There is really no need for this manoeuvre if we suspect any spinal injury and if a CT is being done, as we can reconstruct spinal views on the scan. This will give us a better answer than the log roll and spinal palpation.

The Rectal Examination

The rectal examination rarely gives any additional information to the clinical picture and changed management in about 4% of cases(10). Its sensitivity for picking up particular conditions has been described as(11):

  • Spinal cord injury: 37%
  • Bowel injury: 5.7%
  • Rectal injury: 33.3%
  • Pelvic fracture: 0%
  • Urethral disruption: 20%

In Conclusion:

In a patient with blunt trauma where CT is being performed:

  • EFAST is useful in detecting pneumothoraces/haemothoraces, but will add little except confusion, in some cases as we aren’t sure that small abnormalities of these actually need active treatment.
  • The Log Roll,  spinal palpation and rectal examination:
    • Is almost useless
    • Causes spinal movement
    • Has a low negative predictive value for ruling out fractures and a low sensitivity for picking them all up.
    • The rectal examination is poor in detecting anything useful.

References

  1. Branney SW. metal. Quantitative sensitivity of ultrasound in detecting free intraperitoneal fluid. J Trauma 1995;39(2)375-380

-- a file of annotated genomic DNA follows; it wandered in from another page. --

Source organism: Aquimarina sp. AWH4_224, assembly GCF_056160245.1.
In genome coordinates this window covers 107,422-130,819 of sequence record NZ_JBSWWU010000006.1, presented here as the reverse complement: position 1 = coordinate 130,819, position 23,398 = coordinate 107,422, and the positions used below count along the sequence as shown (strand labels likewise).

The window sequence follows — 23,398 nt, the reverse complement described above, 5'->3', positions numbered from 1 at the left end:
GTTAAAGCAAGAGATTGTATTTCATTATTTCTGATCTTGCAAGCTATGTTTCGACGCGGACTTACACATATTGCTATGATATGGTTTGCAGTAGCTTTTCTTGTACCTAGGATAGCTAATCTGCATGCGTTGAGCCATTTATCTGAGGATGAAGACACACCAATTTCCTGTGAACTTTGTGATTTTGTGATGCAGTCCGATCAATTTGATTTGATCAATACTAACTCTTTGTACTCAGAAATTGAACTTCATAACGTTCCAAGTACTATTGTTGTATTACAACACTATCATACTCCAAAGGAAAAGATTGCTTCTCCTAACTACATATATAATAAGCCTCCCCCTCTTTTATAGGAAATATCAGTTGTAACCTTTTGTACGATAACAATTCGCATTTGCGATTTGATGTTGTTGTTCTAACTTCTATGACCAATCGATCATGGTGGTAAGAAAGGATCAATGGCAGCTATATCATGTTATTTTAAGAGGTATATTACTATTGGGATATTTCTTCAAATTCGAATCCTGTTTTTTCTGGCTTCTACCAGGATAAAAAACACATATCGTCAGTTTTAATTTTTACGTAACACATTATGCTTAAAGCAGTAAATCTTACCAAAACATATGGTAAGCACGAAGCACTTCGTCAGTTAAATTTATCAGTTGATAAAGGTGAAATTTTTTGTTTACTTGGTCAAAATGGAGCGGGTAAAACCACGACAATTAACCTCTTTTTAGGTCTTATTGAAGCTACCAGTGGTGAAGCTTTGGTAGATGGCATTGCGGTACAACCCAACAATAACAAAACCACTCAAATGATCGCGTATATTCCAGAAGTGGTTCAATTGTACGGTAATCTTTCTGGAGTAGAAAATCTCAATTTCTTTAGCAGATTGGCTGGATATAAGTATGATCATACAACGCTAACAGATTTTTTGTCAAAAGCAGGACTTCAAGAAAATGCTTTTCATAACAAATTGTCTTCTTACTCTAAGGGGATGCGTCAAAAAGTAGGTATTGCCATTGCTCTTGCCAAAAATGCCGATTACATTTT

2. Abrahams BJ et al. Ultrasound for the detection of intraperitoneal fluid: The role of Trandelenburg positioning. Am J EM 1999;17(2):117-120
  3. McGahan JP et al. Use of ultrasonography in the patient with acute abdominal trauma. J ultrasound Med 1997;16(10):653-662.
  4. Carter JW et al. Do we really rely on FAST for decision making in the management of blunt abdominal trauma? Injury 2015;46(5):817-821
  5. Kirkpatrick AW et al. Hand-held thoracic sonography for detecting post traumatic pneumothoraces: the Extended Focused Assessment with Sonography for Trauma(EFAST). J Trauma 2004;57(2):288-295.
  6. Singh ™ et al. What is the purpose of the log roll examination in the unconscious adult trauma patient during trauma reception. Emerg Med J 2016;33:632-635.
  7. Gill DS et al. Can initial clinical assessment exclude thoracolumbar vertebral injury? Emerg Med J 2013; 30:679-682
  8. Suter RE et al. Thoracolumbar spinal instability during variation of the log roll manoeuvre. Prehospital and Disaster Medicine 1992;7(2);133-138.
  9. McGuire RA et a. Spinal instability and the log rolling manoeuvre. J of Trauma 1987;27(5):525-531.
  10. Esposito T et al. Reasons to omit digital rectal exam in trauma patients: No fingers, no rectum, no useful additional information. J Trauma int Inf Crit Care 2005;59(6):1314-1315.
  11. Shlamovits GZ et al. Poor test characteristics for digital rectal examination in trauma patients. An of EM 2007;50(1):25-33.

Peter Kas

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Dr Peter Kas

Emergency Physician, Educator. Key Interests: Resuscitation, Airway, Emergency Cardiology, Clinical Examination. Creator resus.com.au.